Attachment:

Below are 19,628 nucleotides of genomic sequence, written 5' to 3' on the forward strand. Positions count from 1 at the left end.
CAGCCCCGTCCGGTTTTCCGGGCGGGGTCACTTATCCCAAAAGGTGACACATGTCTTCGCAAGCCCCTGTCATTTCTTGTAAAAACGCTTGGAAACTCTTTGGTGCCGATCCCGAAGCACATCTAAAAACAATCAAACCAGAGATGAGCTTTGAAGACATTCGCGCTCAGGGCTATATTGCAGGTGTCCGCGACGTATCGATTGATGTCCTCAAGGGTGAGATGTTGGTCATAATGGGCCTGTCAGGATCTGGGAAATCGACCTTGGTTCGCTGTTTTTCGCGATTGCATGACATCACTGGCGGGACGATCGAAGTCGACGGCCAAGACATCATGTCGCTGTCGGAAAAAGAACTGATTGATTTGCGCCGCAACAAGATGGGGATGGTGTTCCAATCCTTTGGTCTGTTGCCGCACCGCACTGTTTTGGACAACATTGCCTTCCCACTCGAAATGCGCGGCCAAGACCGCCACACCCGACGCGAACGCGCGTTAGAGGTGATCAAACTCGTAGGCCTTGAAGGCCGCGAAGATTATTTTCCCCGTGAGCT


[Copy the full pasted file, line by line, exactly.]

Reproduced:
Below are 19,628 nucleotides of genomic sequence, written 5' to 3' on the forward strand. Positions count from 1 at the left end.
CAGCCCCGTCCGGTTTTCCGGGCGGGGTCACTTATCCCAAAAGGTGACACATGTCTTCGCAAGCCCCTGTCATTTCTTGTAAAAACGCTTGGAAACTCTTTGGTGCCGATCCCGAAGCACATCTAAAAACAATCAAACCAGAGATGAGCTTTGAAGACATTCGCGCTCAGGGCTATATTGCAGGTGTCCGCGACGTATCGATTGATGTCCTCAAGGGTGAGATGTTGGTCATAATGGGCCTGTCAGGATCTGGGAAATCGACCTTGGTTCGCTGTTTTTCGCGATTGCATGACATCACTGGCGGGACGATCGAAGTCGACGGCCAAGACATCATGTCGCTGTCGGAAAAAGAACTGATTGATTTGCGCCGCAACAAGATGGGGATGGTGTTCCAATCCTTTGGTCTGTTGCCGCACCGCACTGTTTTGGACAACATTGCCTTCCCACTCGAAATGCGCGGCCAAGACCGCCACACCCGACGCGAACGCGCGTTAGAGGTGATCAAACTCGTAGGCCTTGAAGGCCGCGAAGATTATTTTCCCCGTGAGCT